Riding the loneliest sightseeing bus in the world
Author Sakhr Al-Makhadhi Illustration Marc Rosenthal
DOHA – Several times a day, a yellow open-top double-decker sightseeing bus circles Doha, but there never seems to be anyone on board.
Buses suffer from an image problem here; many Qataris look down on them as a working-class form of transportation. To make matters worse, the tour bus’s route is currently engulfed in dust and rubble (ironically, from the new metro system that’s under construction and set to welcome riders in 2019). Even so, the people of Doha Bus are giving it a go, and to entice potential customers to hop aboard, they will pick you up at a place of your choosing.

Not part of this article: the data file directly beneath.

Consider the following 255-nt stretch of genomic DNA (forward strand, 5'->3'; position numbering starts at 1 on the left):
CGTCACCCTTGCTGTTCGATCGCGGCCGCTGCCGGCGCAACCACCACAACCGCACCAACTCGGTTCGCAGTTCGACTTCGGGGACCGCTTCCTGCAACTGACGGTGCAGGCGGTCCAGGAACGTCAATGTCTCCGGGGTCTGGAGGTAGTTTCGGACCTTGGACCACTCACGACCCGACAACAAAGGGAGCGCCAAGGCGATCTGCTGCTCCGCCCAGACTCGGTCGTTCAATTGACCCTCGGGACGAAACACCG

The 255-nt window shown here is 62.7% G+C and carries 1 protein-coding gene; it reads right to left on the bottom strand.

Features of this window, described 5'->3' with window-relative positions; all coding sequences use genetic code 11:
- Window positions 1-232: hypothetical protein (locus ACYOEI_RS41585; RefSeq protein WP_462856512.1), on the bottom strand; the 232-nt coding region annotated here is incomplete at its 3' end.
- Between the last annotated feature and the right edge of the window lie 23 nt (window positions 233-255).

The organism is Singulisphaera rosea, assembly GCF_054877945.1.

So, on a recent day, I took a ride. I sat on the upper deck, my arm over the side, and in two hours not one other person boarded. “Like an oyster,” a recorded message told me, “Qatar is opening up to the world and revealing itself to be a real pearl.”
According to the driver, “Thursday and Friday are the busy days.” Curious, I called for collection the following Friday. This time, I was joined by one other passenger: an unshaven older man, who also took a seat on the upper deck.
My compatriot was Slav, visiting from Sydney. As we passed the Katara cultural village, I told him he should get off and explore. It’s the town’s best district, a warren of alleyways, galleries and a modern amphitheater. “No way,” he said, “I’ve got to complete the circuit.” As we looked out at a city still very much in the making, Slav shouted, “Look!” I did, but through the haze I couldn’t tell what he was pointing at.